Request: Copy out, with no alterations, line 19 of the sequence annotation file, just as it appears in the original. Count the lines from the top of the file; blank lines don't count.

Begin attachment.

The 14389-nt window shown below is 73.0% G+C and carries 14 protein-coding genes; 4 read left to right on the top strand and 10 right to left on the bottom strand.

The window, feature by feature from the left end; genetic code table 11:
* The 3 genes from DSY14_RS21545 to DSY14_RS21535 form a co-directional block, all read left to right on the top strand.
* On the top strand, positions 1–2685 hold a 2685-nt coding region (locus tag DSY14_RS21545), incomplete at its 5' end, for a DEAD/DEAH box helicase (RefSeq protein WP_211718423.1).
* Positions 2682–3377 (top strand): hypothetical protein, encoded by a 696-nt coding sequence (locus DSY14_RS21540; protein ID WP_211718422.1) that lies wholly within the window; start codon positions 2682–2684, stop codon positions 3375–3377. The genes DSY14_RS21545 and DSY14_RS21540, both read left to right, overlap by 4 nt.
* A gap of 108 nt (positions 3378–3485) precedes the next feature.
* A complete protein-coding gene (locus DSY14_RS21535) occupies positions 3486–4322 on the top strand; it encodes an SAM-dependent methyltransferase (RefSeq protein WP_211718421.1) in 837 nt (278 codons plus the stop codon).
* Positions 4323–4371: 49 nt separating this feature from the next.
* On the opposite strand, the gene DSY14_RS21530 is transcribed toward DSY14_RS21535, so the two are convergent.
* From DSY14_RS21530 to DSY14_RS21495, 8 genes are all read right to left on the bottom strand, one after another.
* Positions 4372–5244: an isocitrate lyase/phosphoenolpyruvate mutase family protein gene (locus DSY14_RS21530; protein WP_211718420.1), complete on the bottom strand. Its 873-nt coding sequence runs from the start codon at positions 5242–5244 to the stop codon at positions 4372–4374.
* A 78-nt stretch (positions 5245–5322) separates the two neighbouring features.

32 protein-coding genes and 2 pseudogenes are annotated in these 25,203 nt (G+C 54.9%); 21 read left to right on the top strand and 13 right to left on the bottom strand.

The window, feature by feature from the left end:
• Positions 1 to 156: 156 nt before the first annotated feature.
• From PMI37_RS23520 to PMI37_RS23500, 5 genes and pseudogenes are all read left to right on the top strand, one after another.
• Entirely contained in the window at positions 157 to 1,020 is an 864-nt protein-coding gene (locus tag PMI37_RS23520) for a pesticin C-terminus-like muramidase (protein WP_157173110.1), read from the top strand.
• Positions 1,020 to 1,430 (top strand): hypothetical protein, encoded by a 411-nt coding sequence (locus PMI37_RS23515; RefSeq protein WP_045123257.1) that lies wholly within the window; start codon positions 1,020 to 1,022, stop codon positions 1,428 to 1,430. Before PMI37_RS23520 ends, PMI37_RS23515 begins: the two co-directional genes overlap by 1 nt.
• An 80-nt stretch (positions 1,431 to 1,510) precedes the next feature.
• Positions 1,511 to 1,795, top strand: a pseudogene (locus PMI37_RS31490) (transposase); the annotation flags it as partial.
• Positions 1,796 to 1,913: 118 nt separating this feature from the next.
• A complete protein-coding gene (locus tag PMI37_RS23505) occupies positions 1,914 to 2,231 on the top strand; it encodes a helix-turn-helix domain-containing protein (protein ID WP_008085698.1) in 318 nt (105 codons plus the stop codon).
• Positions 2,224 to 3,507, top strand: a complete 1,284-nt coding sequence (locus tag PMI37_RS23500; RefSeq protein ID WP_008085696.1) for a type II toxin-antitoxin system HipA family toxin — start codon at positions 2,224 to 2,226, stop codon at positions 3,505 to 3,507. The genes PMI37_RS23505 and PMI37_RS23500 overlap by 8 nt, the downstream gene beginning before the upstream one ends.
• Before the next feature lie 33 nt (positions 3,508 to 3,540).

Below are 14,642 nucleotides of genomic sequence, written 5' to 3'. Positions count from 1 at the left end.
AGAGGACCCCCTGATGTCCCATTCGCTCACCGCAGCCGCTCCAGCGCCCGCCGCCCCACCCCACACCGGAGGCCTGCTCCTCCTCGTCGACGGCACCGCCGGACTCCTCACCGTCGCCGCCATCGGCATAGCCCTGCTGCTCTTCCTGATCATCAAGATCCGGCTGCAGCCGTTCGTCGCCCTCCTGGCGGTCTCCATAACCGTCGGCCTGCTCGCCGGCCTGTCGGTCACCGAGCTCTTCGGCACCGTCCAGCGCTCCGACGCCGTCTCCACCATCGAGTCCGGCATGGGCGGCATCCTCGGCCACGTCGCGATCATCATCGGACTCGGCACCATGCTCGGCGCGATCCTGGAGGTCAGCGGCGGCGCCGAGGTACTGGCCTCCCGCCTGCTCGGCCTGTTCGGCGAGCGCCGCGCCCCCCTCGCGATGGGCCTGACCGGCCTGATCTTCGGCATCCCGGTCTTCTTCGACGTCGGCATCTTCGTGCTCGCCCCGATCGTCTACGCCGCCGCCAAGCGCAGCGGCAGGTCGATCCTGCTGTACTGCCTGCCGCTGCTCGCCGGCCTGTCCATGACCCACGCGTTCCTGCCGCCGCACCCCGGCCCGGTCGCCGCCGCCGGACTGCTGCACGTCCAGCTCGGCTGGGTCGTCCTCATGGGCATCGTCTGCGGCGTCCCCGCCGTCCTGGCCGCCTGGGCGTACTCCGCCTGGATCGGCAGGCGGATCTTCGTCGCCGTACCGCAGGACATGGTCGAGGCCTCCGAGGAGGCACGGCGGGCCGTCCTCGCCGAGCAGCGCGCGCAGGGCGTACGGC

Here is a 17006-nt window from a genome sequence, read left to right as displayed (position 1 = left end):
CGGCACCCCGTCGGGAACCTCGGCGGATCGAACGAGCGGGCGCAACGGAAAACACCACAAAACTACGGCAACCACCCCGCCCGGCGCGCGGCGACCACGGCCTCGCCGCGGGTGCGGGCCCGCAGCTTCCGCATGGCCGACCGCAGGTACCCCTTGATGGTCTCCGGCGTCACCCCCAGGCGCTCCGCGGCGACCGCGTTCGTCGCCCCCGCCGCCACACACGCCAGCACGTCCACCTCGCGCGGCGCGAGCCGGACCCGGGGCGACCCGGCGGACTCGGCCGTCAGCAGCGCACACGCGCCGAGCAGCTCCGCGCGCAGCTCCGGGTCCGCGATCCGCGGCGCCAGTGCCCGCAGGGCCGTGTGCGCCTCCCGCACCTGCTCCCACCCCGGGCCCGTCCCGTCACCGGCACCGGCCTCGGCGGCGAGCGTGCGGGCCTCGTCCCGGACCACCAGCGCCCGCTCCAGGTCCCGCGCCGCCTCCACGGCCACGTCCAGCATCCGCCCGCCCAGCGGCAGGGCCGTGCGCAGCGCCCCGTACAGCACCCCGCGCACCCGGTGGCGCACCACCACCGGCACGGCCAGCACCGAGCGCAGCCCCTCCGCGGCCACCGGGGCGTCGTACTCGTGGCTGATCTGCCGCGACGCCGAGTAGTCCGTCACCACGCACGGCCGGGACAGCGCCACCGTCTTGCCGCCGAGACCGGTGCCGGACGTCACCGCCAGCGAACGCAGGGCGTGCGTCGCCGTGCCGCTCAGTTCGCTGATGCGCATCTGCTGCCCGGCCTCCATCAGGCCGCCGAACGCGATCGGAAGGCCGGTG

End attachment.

• An 80-nt stretch (positions 1,431 to 1,510) precedes the next feature.